As early voting totals show Proposition A – the police staffing initiative brought to the ballot by the GOP-aligned political action committee Save Austin Now – going down in emphatic, ignominious fashion, Austinites went about their business in the streets, which are not the murder-strewn hellscape they’d heard about on TV.
We’ll be updating this post throughout the night, assuming anything interesting happens, which is not assured. We’ll at least try to keep the tallies current (scroll down to the end of this post) and share some statements, reactions, and insights from our Chronicle News Team. Go ‘Stros!
11:30pm: See the final tallies for Travis County in the two city propositions and our votes on the eight statewide constitutional amendments.
9:35pm: We appreciate that Travis County voters appear to have heeded our recommendation to vote against Propositions 3, 4, and 5, the constitutional amendments that promise to do some actual damage to the state’s good governance. But alas! there are 253 other Texas counties, and all eight amendments are prevailing easily statewide.
9:05pm: Missed a statement earlier, from the Austin Police Association, which issued it as an image that may also be a PowerPoint slide: “We appreciate the grassroots effort from different parts of the city, coming together to take on such a monumental task.” This refers to gathering the signatures to get Prop A on the ballot, which was largely done by paid canvassers, some of whom were caught on camera lying about the initiative’s provisions. The “grassroots” campaign for Prop A has to date reported more than $1.6 million in spending (since July 1, so after Save Austin Now’s previous ballot measure was approved by voters in May).
8:55pm: Our man Sanders shares scenes of the carnage:
mackowiak speaking now, from the 2nd floor of Michelada’s on E. 2nd St. https://t.co/5qiwBT6cmp
— Austin Sanders (@daustinsanders) November 3, 2021
8:35pm: In case you’re wondering, the voters of Williamson County, represented at City Hall by Council Member Mackenzie Kelly, the only Austin council member to endorse Prop A, are not going to save it. Early voting numbers from Wilco showed Prop A losing there ever so slightly, by 66 votes out of nearly 3,000 cast, or less than 0.25%.
8:15pm: Statement time! First up, No Way on Prop A campaign manager Laura Hernandez Holmes: “Tonight is a victory for the safety of all Austinites, and for our democracy. … No Way on Prop A built one of the largest and most diverse groups in the history of Austin politics and together, our coalition exposed the truth about Prop A by cutting through the persistent lies from Republican-front group Save Austin Now. We know that the safest cities have more resources, not more police. Our coalition members will continue to push back on misinformation and propaganda, and support comprehensive, community-focused approaches to public safety.”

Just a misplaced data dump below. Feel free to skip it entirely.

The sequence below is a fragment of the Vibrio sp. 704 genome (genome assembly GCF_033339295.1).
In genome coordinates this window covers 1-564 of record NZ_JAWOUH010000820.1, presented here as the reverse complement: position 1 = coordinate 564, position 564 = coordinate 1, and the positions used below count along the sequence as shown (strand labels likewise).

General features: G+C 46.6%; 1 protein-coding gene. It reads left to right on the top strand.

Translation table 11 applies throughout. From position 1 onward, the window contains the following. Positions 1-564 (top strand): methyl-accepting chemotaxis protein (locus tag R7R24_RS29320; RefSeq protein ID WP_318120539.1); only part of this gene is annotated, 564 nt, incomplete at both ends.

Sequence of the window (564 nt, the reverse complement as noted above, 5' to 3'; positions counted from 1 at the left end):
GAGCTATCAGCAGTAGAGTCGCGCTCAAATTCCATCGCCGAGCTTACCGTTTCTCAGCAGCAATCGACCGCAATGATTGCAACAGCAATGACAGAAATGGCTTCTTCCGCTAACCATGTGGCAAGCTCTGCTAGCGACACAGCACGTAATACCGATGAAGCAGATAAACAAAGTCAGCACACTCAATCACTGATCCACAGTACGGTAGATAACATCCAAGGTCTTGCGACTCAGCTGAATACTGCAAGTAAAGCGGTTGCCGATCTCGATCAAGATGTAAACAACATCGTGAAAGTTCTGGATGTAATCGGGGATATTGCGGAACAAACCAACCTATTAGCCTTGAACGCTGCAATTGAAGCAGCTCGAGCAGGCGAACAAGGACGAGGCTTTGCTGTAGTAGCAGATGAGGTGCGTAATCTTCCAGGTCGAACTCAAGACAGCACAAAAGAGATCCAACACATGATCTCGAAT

Next, Mayor Steve Adler: “Austin’s culture and values were on the ballot tonight. This election reaffirms our community’s belief that public safety for all requires a comprehensive system that includes properly staffing our police, but also our fire, EMS, and mental health responses as well. At our core, we are an innovative, caring and creative community. We see that yet again in this election and that makes me proud to live in this magical place.”
And a chaser from Council Member (and probable soon-to-be Congressional candidate) Greg Casar: “Austin answered overwhelmingly tonight: we believe in criminal justice reform. We believe in comprehensive public safety — not simply putting poor and working class people behind bars. Tonight’s results show that Austinites have rejected right-wing division and are marching forward for progressive change. Our city will continue to fight for comprehensive public safety, civil rights, and a better city for all.”
Election Results – Total Travis County vote as of 9:50pm
Proposition A Police staffing
For: 36,773 (31.22%)
Against: 81,030 (68.78%)
Proposition B Parkland swap
For: 84,478 (73.75%)
Against: 30,065 (26.25%)
Proposition 1 Raffles at rodeos!
For: 116,480 (86.26%)
Against: 18,558 (13.74%)
Proposition 2 County infrastructure bonds
For: 102,621 (76.46%)
Against: 31,589 (23.54%)
Proposition 3 No limits on religious services
For: 46,545 (34.50%)
Against: 88,361 (65.50%)
Proposition 4 Increasing minimum judicial qualifications
For: 55,547 (43.33%)
Against: 72,639 (56.67%)
Proposition 5 Judicial election conduct complaints
For: 58,128 (45.32%)
Against: 70,125 (54.68%)
Proposition 6 Right to essential caregiver
For: 116,916 (87.38%)
Against: 16,879 (12.62%)
Proposition 7 Homestead exemption (disabled taxpayers)
For: 96,681 (72.52%)
Against: 36,628 (27.48%)
Proposition 8 Homestead exemption (line of duty deaths)
For: 95,808 (71.95%)
Against: 37,347 (28.05%)